1. Fair enough, Jason. I agree that it is crucial to coach students in attitude and model ways to attack bugs and complex problems. That ingredient is often not to be found in published expositions and hyperbole about coding in education (at least, at this point in time) with, of course, a few exceptions (Seymour Papert being one of them, unsurprisingly).

    1. Thanks for your comment. Yes, it was definitely a make or break moment for the student; I certainly felt the pressure when I was in the moment to support and encourage him in a way that would work on both an emotional and cognitive level…

  3. I love coding. It’s interesting to watch students when something they try doesn’t work. There are those that delete everything in a moment of frustration and start over while others can step through their code and figure out find their bugs. Debugging is a skill and a mindset, for sure.

    1. Thanks for your comment, Erica! Yes, and I think teachers (and fellow student coders) play a crucial role as a coach, co-thinker, and concept connector… I wish more was discussed about those roles and less was discussed about how coding is some 21st century educational panacea.

      1. I think as more people actually delve into coding (and more than just an hour), we’ll start to see these conversations more and more. It does feel a bit like a “shiny new toy” right now (though learning to code in school is not new at all!).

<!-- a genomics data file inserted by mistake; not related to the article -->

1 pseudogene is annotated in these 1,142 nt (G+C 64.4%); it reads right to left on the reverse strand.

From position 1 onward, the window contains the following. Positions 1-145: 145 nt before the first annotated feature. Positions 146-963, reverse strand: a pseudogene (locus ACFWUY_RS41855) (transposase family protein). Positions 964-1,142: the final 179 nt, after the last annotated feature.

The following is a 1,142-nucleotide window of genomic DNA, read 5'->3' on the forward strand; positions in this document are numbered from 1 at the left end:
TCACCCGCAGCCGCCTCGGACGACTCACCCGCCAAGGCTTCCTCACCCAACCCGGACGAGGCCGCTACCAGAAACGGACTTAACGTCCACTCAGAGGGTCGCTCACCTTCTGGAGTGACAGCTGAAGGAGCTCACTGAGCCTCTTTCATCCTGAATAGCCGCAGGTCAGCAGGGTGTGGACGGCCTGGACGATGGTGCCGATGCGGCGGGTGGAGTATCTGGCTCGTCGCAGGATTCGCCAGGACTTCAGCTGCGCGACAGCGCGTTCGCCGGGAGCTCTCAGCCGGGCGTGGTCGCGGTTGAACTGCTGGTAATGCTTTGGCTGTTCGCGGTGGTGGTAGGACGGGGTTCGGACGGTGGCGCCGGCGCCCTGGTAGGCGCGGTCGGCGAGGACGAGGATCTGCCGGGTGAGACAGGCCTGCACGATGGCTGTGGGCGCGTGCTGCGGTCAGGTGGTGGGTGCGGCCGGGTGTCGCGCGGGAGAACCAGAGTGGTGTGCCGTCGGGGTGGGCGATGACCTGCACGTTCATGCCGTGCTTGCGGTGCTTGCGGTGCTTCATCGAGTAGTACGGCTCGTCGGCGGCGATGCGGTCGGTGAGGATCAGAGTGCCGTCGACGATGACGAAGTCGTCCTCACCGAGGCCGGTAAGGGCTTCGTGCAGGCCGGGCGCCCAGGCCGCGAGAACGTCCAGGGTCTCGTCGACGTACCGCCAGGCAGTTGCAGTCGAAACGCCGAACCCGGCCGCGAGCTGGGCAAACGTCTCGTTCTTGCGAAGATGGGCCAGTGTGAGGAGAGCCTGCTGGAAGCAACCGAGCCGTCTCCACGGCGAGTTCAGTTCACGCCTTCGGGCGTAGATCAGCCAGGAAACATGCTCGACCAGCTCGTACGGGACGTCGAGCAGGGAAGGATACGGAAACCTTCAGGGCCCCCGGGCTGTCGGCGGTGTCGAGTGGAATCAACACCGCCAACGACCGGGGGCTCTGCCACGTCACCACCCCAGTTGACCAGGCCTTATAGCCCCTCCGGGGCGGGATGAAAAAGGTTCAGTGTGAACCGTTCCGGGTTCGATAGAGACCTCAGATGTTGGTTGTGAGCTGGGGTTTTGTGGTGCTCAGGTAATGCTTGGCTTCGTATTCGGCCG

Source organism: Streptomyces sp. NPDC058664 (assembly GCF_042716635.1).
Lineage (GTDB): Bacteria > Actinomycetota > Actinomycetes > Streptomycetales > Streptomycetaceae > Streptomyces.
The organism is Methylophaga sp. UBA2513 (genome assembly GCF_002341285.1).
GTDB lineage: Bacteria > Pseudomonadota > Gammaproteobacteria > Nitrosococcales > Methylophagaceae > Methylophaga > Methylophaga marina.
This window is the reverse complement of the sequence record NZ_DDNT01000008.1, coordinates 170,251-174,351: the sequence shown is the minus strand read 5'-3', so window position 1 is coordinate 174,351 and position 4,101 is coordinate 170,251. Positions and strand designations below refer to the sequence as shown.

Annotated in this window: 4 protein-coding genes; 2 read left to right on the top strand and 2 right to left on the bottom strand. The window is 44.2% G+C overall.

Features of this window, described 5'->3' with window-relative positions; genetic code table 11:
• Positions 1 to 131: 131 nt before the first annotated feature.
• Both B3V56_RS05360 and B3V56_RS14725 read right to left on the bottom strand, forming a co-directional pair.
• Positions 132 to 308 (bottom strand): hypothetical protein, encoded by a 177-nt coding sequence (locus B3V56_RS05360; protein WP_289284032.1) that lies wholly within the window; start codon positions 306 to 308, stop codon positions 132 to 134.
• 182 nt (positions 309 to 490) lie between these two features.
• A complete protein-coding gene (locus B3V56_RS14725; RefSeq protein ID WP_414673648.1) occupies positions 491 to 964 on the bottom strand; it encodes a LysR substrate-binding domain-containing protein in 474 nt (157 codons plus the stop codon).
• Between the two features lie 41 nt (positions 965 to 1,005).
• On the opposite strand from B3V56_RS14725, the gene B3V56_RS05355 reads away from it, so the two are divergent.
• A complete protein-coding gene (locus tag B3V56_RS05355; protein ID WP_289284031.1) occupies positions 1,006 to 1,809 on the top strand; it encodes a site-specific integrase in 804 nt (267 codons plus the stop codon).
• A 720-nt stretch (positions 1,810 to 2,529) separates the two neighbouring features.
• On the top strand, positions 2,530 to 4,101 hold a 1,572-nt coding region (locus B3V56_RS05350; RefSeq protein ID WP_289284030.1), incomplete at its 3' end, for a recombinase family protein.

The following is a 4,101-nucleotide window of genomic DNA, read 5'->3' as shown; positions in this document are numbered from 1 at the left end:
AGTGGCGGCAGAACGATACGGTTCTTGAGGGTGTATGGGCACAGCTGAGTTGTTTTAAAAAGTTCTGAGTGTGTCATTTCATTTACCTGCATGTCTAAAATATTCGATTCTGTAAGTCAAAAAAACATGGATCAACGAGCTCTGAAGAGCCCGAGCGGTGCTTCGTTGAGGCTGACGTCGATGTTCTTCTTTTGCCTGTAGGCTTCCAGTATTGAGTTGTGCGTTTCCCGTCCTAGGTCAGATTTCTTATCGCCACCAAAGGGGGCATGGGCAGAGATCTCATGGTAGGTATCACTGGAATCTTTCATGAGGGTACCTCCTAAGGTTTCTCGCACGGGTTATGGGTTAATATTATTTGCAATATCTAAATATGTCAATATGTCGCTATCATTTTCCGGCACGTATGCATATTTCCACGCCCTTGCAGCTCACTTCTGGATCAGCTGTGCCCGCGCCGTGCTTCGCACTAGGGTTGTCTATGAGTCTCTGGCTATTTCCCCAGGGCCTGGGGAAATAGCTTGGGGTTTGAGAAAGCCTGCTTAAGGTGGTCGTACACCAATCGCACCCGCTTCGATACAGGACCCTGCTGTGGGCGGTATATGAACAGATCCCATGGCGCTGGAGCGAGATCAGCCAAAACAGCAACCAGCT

I like your wording of “concept connector” – I often find myself demonstrating nested loops and you just see that “ah ha” moment happening in students’ eyes and they often say, “I didn’t think you could do that!” (because no one had specifically said to do it or taught that). And then there are other students that are natural tinkerers and explorers that try everything and figure things out.

        I see this with not just coding but troubleshooting with tech in general. Some students seem to have that mental flowchart of what to try, what resources to access, etc. I’m still trying to figure out how to develop this in all students.

      2. Loved you comment! I see the best learning taking place when students self organize themselves into learning groups or partners. Every bit of learning is authentic, ‘just-in-time’ and relevant to what they are doing. And teachers can certainly play a part there by modeling thinking and encouraging the establishment of these learning partnerships.

  4. Love the game Jim. Let me know what other activities you are doing in six would love to see them. I also have a bunch that I have been working on that you can try.

    Coding a pattern app; 24 hour clock app; makeymakey and music. Also it is the growth mind-set that we need to have for our children and students. Something that is needed as I think we and they often give up too easily.